Cody, we hardly knew ya. Trade of Hodgson was a surprise and a risk.

Cody Hodgson - Rich Lam / Getty Images
Cody Hodgson’s days in Vancouver are done. – Photo: Richard Lam/Getty Images

When I heard the news that Cody Hodgson had been traded, I can’t say I was genuinely shocked; disappointed would be more accurate. After patiently waiting as a fan for Hodgson to work his way through a back injury and a lack of ice time, this season saw the reward for that patience and perhaps a glimpse at the player the Canucks gave up today.

The depth on the Canucks had a lot to do with this trade. With Henrik Sedin and Ryan Kesler ahead of him, it was unlikely Hodgson would move up the depth chart in the near future. That depth issue alone could have been the fuel behind today’s move, but with a fan base that has seen few of its draft picks over the years really blossom into stars, you can excuse Canucks nation for being a little sad and somewhat skeptical today.

Zack Kassian may well prove to be a player himself. The 21 year old winger is big and strong but still finding his way in the NHL. He certainly adds some toughness to the lineup, but at the expense of Cody Hodgson’s offence, which isn’t expected to be countered by the addition of Samuel Pahlsson, a 34 year old defensive specialist. The Canucks may have been pushed around by the Bruins in last year’s finals, but they also had a problem scoring goals.

There is talk on the airwaves and online, speculation if you will, that Cody Hodgson or his representatives may have requested a deal. The Canucks of course are saying they don’t comment on internal matters, while Hodgson seemed genuinely stunned by the deal itself, besides expressing that it would be nice to be playing closer to home.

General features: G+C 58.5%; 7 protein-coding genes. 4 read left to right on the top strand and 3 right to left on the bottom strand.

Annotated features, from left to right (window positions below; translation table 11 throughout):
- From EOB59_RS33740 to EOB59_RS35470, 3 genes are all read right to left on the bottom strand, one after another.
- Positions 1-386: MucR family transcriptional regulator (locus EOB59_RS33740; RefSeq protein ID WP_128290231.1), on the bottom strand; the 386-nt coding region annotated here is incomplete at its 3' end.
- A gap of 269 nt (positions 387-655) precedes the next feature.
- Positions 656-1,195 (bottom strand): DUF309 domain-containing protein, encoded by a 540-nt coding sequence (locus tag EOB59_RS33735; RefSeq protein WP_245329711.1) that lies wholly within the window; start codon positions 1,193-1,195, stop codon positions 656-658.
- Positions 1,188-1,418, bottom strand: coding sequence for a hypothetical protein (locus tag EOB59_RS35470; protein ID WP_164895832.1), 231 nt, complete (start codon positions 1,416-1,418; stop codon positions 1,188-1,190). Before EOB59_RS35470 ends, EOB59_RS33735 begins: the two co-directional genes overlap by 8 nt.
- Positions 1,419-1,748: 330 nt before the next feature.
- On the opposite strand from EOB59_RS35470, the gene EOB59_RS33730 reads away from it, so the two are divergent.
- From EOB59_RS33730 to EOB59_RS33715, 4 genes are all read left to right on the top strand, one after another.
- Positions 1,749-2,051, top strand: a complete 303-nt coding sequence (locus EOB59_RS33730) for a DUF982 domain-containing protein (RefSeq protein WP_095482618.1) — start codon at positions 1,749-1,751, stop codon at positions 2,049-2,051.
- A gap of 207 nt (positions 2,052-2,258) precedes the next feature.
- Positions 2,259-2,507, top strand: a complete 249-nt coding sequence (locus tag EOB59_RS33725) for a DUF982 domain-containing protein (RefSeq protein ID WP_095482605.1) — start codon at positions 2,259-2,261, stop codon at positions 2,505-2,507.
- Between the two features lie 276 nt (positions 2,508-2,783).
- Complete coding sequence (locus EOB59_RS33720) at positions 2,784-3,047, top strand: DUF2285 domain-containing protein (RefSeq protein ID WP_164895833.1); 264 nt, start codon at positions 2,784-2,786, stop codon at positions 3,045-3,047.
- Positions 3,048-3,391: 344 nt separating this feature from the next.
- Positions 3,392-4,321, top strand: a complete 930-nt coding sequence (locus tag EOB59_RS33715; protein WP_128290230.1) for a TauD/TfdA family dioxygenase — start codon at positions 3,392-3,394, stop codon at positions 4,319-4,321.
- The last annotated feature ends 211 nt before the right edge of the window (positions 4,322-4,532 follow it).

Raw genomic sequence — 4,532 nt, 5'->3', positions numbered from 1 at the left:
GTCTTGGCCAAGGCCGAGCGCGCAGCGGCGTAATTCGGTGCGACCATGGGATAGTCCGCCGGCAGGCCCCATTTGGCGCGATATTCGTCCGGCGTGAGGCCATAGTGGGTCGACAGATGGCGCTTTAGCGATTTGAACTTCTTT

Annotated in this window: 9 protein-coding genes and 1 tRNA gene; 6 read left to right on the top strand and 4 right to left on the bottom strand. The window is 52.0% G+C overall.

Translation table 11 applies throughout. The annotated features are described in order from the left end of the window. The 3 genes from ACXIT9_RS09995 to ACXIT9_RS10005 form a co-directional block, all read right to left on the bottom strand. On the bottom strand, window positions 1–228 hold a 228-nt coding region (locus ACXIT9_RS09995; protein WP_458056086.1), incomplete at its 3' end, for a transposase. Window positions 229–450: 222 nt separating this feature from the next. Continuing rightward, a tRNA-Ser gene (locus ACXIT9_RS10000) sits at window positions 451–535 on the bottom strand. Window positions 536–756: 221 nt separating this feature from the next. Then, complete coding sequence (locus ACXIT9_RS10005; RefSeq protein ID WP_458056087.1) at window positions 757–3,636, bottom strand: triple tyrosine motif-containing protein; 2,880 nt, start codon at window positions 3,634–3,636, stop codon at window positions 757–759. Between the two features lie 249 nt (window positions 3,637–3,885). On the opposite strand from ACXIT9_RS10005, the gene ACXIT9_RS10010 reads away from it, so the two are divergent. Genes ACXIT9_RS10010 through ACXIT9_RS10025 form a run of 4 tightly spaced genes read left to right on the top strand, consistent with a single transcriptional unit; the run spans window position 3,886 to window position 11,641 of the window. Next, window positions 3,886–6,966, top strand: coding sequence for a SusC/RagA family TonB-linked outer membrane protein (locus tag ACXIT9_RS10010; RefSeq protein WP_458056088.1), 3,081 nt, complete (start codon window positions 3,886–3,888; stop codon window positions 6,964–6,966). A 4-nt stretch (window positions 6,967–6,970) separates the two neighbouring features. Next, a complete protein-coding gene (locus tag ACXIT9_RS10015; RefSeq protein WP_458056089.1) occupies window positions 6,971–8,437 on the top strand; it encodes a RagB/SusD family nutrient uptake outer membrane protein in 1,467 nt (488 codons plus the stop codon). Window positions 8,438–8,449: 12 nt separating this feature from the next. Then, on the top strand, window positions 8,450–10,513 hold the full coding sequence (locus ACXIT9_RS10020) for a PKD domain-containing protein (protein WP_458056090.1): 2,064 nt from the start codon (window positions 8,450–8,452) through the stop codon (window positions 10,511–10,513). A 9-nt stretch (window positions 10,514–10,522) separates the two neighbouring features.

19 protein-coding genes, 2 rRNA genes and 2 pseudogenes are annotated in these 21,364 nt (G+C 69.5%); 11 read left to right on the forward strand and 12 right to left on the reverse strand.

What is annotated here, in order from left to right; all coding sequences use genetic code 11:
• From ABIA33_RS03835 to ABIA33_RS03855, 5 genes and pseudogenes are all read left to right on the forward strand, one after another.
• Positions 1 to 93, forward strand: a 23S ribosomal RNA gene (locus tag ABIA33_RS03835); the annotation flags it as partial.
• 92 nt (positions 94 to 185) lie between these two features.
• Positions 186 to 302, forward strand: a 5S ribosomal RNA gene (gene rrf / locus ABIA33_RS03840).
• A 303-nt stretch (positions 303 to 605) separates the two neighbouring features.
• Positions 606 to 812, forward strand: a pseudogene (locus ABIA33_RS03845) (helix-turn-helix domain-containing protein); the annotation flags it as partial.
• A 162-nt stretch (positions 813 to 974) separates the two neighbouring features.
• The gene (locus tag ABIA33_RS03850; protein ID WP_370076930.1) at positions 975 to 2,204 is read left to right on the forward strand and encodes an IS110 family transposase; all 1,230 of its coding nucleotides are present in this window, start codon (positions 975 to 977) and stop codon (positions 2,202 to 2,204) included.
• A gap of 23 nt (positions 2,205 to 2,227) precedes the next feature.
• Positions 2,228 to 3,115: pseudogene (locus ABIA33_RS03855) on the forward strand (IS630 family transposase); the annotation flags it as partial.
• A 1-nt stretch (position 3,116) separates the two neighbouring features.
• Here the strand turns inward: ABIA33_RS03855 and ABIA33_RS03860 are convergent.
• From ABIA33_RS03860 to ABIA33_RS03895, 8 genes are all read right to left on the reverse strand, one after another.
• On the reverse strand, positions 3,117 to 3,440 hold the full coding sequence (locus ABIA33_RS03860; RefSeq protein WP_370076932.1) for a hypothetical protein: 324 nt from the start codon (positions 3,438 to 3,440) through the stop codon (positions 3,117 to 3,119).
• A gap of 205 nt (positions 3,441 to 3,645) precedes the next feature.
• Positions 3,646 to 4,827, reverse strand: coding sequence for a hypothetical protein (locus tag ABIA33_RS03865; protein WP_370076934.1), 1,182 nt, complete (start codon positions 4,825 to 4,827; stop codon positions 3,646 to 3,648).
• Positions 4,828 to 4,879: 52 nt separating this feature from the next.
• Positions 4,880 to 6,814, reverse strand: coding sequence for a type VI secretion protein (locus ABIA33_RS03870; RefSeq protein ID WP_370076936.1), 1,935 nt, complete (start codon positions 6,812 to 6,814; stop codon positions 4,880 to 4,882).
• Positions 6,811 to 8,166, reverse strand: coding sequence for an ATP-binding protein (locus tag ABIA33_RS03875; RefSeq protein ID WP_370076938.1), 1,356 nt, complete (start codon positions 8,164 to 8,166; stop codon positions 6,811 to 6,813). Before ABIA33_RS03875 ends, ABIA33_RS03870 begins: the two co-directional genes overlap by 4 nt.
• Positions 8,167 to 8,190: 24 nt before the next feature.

The jury is out on whether this was a good trade for the Canucks. Former Canucks coach Marc Crawford liked the deal saying that the Canucks addressed a need with the deal.

“Cody Hodgson is a better skill player than the skill player they brought back, but they need to be a playoff-style team,” Crawford said. “They’re going to have to play in very physical games in the playoffs. You need players like Samuel Pahlsson and Zack Kassian.”

Others, like Craig Button, thought the Canucks strayed from what makes them successful and pointed to a consistent cup contender in his reasoning.

“I’m not going to call the Vancouver Canucks losers, but when you have one series against the Boston Bruins (albeit an important one) continually in your mind and now you’re making moves based on that, I don’t like those types of moves. While Kassian is a big, strong winger, I think Hodgson is too good. The Detroit Red Wings never give up on their identity which is skill and competitiveness and Hodgson brings that,” Button said.

Hodgson’s progression with the Canucks was slowed by a back misdiagnosed back injury and his relationship with the team got odd to a bit of a rocky start. But it seemed as though all of that was behind both sides, and Hodgson was becoming the player the Canucks had hoped they had drafted. His name hadn’t really been mentioned in trade rumours leading up to the deadline.

So now Canucks fans sit and wait again, hoping that Zack Kassian develops into the player the Canucks think he can be for them.

They’ll also hope that the trade of offence for defence today will help them accomplish what they came within a game from doing last year.

Canucks Acquire Andrew Alberts (Defenseman) For 3rd Round Pick in 2010

The Vancouver Canucks have acquired defenseman Andrew Alberts  in exchange for a 3rd round pick in 2010. Alberts has 10 points this season (2G, 8A) and is a plus sevin after appearing in 62 games for Carolina. Alberts is a big defenseman at 6’5 218 pounds and has played 4 seasons in the NHL.

Stay tuned for more information.